Rita Mae. She’s one of the best acts I’ve heard in a long time, someone you can really scream to at a gig and cry to at home. Also one of the sweetest, kindest people I’ve ever met.

Your sound has such a timeless songwriting quality to it. What singer-songwriters did you listen to growing up?

Bob Dylan, Joni Mitchell, Leonard Cohen, and Neil Young were a few that I grew up listening to through my parents. They’ve definitely shaped the way I write.

Do you think moving to London at such a crucial age was helpful for your music career? 

Of course. I’m always aware of how lucky I was to have that opportunity and to meet the people I did at that age. Coming back to New Zealand, I’ve really noticed that there are so many artists that are equally if not more deserving of the opportunities I’ve had thus far but haven’t had them because of how hard it is to break out of the New Zealand scene internationally.

Are you still based in London? How often do you get back to New Zealand for events like Ones To Watch

I split my time pretty evenly nowadays. The plan right now is to go back to the UK in June because it would be nice to release the album when I’m there. The last few years have definitely taught me to have an open mind about these things though, I’m very lucky to have people I love and a career that I enjoy that I can do in either place. I will say that I enjoy writing and recording in New Zealand more than in the UK though.

Take us inside your songwriting process – are you a quick writer? Do you prefer writing alone?  

When I was younger I used to write a song everyday and wouldn’t revisit them at all after the first go at it. You can hear that in (2020 EP) Mess a bit, everything is so raw and really reflects that age and the drama of being 16. Now I try to be a bit more thoughtful and deliberate with how I write, partly because there are things I’ve wished I could change about earlier songs but also because I’m dealing with heavy subject matter in this album and it’s my debut and I want to do it justice.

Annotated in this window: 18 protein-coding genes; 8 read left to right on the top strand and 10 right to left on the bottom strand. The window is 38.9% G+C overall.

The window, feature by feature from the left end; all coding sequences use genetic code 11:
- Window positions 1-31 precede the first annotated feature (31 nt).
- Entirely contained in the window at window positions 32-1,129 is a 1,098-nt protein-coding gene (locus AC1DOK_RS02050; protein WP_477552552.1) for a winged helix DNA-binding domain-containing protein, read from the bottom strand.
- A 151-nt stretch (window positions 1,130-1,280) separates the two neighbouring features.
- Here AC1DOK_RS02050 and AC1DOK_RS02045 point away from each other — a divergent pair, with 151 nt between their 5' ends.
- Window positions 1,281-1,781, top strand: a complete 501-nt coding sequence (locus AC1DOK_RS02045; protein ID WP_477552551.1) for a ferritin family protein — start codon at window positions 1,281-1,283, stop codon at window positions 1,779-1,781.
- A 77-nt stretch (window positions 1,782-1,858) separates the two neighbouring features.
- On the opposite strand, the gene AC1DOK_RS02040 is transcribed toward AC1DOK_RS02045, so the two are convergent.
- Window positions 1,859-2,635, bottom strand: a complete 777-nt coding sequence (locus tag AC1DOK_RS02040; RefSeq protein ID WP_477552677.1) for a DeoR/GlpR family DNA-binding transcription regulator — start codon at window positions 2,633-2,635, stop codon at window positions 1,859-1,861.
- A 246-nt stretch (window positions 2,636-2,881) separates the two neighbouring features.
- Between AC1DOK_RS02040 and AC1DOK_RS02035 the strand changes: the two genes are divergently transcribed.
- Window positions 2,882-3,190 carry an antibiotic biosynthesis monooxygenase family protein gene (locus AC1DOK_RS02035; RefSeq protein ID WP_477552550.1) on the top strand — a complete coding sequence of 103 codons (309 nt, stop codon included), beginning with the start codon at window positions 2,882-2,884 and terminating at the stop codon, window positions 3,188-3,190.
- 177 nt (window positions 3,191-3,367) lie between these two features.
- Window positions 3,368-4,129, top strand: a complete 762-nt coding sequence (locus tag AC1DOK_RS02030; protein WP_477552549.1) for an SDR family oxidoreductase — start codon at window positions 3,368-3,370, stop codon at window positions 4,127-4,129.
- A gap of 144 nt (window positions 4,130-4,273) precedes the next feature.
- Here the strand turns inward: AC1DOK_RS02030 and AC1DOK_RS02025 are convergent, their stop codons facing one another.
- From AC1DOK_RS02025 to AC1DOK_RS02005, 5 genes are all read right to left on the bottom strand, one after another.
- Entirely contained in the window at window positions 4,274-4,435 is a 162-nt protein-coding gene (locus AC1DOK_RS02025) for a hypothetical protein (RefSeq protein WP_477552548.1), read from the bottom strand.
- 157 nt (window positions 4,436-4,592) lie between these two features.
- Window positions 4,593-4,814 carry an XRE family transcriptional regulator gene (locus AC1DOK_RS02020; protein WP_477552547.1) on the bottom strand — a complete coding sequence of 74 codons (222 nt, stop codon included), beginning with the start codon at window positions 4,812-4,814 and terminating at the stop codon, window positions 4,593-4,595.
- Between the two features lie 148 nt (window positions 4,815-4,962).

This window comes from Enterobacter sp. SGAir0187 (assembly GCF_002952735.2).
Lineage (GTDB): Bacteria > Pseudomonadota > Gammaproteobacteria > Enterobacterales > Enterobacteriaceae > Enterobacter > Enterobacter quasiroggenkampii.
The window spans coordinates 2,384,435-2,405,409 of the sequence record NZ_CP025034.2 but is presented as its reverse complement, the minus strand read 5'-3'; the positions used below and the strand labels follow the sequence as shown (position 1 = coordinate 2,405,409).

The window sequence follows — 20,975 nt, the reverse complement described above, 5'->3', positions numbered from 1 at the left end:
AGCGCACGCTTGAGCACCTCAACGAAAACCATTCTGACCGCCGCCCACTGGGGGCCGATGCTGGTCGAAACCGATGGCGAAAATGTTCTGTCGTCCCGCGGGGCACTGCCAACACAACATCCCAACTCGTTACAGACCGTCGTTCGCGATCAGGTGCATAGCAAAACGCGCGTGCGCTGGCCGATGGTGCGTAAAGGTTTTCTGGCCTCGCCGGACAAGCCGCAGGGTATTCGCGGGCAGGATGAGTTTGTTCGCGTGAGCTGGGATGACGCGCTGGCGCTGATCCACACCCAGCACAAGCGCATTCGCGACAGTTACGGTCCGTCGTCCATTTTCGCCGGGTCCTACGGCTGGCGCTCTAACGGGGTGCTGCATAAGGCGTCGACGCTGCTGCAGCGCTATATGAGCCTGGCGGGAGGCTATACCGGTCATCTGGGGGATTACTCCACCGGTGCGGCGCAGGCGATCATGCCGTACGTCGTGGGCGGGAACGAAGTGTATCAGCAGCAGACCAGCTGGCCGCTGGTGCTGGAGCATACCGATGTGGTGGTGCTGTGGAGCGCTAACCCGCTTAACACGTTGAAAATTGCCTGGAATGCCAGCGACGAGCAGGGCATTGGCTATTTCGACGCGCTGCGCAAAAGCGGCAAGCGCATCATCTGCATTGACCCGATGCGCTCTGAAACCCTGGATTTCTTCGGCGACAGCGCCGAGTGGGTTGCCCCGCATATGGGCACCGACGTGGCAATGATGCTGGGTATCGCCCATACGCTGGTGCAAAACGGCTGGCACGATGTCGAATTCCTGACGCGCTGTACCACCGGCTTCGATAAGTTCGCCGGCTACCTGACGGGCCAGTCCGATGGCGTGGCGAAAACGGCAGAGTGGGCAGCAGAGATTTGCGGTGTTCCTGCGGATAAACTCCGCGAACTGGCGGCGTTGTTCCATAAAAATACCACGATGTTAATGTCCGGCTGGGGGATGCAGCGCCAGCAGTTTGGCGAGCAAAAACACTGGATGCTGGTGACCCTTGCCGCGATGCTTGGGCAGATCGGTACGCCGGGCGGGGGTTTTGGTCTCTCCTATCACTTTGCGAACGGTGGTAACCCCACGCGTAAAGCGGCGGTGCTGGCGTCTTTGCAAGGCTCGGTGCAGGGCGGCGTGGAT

I think co-writing is a wonderful tool when done right. I know that lyrics and vocal melody are the things that come most naturally to me so if I’m co-writing I try to write with people whose strengths are more in the realm of production, percussion etc. There are so many amazing musicians around me nowadays that it would be silly not to utilise them.

A lot of singer-songwriters often consider themselves to be writers first, musicians second – would you say the same for yourself? 

Technically I’m a musician first, I’d been playing the piano and guitar for a long time before I started to sing or write songs. Despite that I am a writer at heart. It’ll always be the the thing that comes most naturally to me.


How did it feel to be chosen for Ones To Watch

Fynn: Obviously stoked to be recognised as emerging artists and to be sharing a stage with some really talented people. Smaller, more intimate industry crowds are definitely not my forte and take me right out of my comfort zone so I was nervous, but a challenge is always good.

Ethan:  I can’t believe I’m in f**king Rolling Stone right now.

How did the show at Big Fan go?

Fynn: Honestly I don’t really know. I was so nervous I kind of just started speaking and then next minute I was jumping off stage but the feedback after was really good so we must have been doing something right. I think the trick to those shows is to really get weird when engaging with your audience – if we are going to feel uncomfortable, then everyone is. Especially when you put a high energy duo group on a small stage. But people got into it and we had a good time.

Ethan: Big Fan is a beautiful venue! It was fun, but industry gigs can be strange sometimes so it was fun to address the awkwardness of it all. I felt pretty anxious about following up Molly and Lepani (they were crazy good), but I transcended this anxiousness by sitting down with the crowd to chant an ‘Aum’.

Were you familiar with the other artists chosen for the series? 

Fynn: I had heard of Lepani but had never heard his music and I was blown away. Great pipes, great banter, and honestly just such a humble guy. Mans catalogue of unreleased music was sounding crazy. As for Molly, I knew who she was and had heard her music and she was just as good as I knew she was if not better. I’m incredibly excited for both of them and we are already talking about potential collaborations wink wink.

Ethan: I hadn’t. I can be really average at keeping up with new music. They both blew us away! Would love to work with them both.

Is there a particular favourite Kiwi artist you think should be included in Ones To Watch next?